David Linthicum recently wrote an article in InfoWorld offering 3 tips to successfully migrating data to the cloud. It offers some good advice, but one question I’d raise is why this migration has to be to a public cloud when the use of private cloud technologies can offer many of the same benefits while mitigating some of the challenges that David warns about.
Before getting into the tips, David asserts his basic premise for why this migration makes sense. He states that data management costs can represent as much as 70% of IT spending, making big data and transactional data potential killer applications for the public cloud by dramatically reducing those expenditures. While this is true, in the right situation, the benefits of private cloud can be even greater and easier to realize. To see how this is possible, let’s look at the tips that David provides and how they translate into private cloud environments.
The first tip is to "consider the data volume early in the process." As he points out, you cannot simply upload terabytes and petabytes to public clouds or put another way:
Clearly moving large amounts of data from data centers— where it is captured to public clouds where it can be processed using cloud resources can be costly and time-consuming. Therefore, as David rightly points out, if you want to take advantage of this approach, you need to be smart about it.
Of course, if you can get the economic benefits of the cloud while having those on-demand resources right next to the enterprise applications that are generating all that data, why wouldn’t you do that? Private clouds can allow you to do exactly this.
Another way to look at this is through the concept of "data gravity" which Matt Aslett of 451 Research has described as a way of thinking about cloud adoption patterns. Effectively, there is a gravitational pull that naturally brings the processing closer to where data is created or resides.
Going back to David Linthicum, his second tip is "don’t always look for the same database in the cloud as you have on-premises." On this point, I wholeheartedly agree. In fact, I recently wrote this SD Times article challenging enterprise developers to embrace polyglot persistence.
One of the challenges of this approach in the private cloud is that it is difficult to find expertise in a large assortment of data management technologies. This is where a DBaaS platform like OpenStack Trove comes in. By providing a consistent way for IT staff to provide operational support for a diverse set of databases, from SQL to NoSQL to data warehouses, OpenStack Trove substantially eases this burden and makes it possible for developers to get self-service access to a managed database instance that is well-suited for any particular data management challenge.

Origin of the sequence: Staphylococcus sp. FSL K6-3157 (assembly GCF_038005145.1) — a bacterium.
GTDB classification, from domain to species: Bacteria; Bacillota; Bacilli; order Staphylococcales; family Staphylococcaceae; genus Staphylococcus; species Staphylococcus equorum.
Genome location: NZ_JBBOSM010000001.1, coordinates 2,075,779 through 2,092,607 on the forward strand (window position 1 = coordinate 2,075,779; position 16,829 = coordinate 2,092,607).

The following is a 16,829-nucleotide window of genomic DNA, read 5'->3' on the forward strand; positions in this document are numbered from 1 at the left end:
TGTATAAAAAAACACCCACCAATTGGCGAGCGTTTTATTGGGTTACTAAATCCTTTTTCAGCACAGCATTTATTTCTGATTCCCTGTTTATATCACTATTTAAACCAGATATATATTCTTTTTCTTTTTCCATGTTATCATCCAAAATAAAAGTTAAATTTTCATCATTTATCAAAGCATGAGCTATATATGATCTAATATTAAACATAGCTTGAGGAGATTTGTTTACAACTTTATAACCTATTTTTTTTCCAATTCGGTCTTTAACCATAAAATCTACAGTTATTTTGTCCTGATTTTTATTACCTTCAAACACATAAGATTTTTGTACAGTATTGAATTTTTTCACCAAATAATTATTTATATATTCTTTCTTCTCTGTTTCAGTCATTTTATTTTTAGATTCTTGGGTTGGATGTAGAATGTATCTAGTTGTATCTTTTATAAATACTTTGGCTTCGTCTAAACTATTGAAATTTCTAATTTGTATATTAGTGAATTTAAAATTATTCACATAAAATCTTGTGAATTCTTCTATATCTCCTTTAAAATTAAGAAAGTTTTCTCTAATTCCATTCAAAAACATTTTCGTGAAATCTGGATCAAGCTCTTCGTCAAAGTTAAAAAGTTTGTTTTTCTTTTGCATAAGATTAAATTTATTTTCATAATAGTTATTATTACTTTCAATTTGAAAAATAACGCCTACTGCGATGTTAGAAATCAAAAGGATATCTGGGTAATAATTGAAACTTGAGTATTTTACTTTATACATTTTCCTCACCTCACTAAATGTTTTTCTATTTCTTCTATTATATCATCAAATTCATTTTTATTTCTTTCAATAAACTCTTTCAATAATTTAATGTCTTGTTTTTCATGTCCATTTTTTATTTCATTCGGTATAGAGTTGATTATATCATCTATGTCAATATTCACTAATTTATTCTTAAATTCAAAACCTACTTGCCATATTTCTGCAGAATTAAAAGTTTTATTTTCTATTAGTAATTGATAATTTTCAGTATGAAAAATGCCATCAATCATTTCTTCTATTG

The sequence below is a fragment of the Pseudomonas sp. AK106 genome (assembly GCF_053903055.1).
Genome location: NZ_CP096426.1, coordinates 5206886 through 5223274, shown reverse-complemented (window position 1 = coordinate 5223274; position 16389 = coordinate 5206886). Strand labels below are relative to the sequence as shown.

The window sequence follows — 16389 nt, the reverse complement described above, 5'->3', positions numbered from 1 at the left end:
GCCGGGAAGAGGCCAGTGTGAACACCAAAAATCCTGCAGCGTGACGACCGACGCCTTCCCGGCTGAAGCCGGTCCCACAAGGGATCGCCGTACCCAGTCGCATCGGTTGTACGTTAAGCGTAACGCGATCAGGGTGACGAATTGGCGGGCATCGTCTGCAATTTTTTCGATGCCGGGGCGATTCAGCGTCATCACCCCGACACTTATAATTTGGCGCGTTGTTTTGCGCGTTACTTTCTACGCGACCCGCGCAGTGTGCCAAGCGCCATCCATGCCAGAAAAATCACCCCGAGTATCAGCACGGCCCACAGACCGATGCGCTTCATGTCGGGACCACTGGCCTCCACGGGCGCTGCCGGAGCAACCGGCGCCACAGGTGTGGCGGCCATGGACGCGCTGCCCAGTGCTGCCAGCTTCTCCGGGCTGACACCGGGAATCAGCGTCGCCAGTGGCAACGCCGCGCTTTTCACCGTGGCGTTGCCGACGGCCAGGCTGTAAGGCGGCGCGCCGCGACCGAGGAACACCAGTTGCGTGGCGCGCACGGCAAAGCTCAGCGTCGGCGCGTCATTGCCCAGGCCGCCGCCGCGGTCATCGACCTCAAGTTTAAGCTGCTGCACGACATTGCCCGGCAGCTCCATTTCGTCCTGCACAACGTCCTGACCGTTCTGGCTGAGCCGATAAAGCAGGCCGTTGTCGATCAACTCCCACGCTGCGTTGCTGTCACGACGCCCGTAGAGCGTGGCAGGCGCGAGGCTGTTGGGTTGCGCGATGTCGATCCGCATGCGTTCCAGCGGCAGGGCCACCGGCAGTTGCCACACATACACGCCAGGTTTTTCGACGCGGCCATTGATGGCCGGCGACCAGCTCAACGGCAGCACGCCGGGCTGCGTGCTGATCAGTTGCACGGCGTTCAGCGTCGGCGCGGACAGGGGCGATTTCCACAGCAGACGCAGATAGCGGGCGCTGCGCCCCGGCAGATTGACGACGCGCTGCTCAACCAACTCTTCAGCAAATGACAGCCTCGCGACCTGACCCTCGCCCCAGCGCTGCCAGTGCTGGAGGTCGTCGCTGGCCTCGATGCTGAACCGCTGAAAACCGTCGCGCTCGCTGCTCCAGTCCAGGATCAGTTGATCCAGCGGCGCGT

David’s third tip is that "security and governance are systemic to everything: your data, applications, network, and storage." Once again, this is a very important consideration, and, yet again, a place where the private cloud can deliver a lot of value.
While public clouds certainly offer tools to ensure compliance with corporate policies and regulations, these tools are often implemented by application developers and not IT staff familiar with specific requirements. In a private cloud implementation, policies can be established and enforced at a corporate level that developers can take advantage of, ensuring consistent compliance across the organization.
In addition, the use of private clouds can provide ultimate control over where databases and the data that they house, reside. This can be important when, for example, patient data is required to stay within a particular location or where there are tax or privacy implications of data crossing geographic borders.
Of course, managing a private cloud isn’t for everyone. An organization needs to be large enough to get some of the benefits of scale and shared utilization that a cloud can provide. For those that fit that profile, however, the benefits can be significant.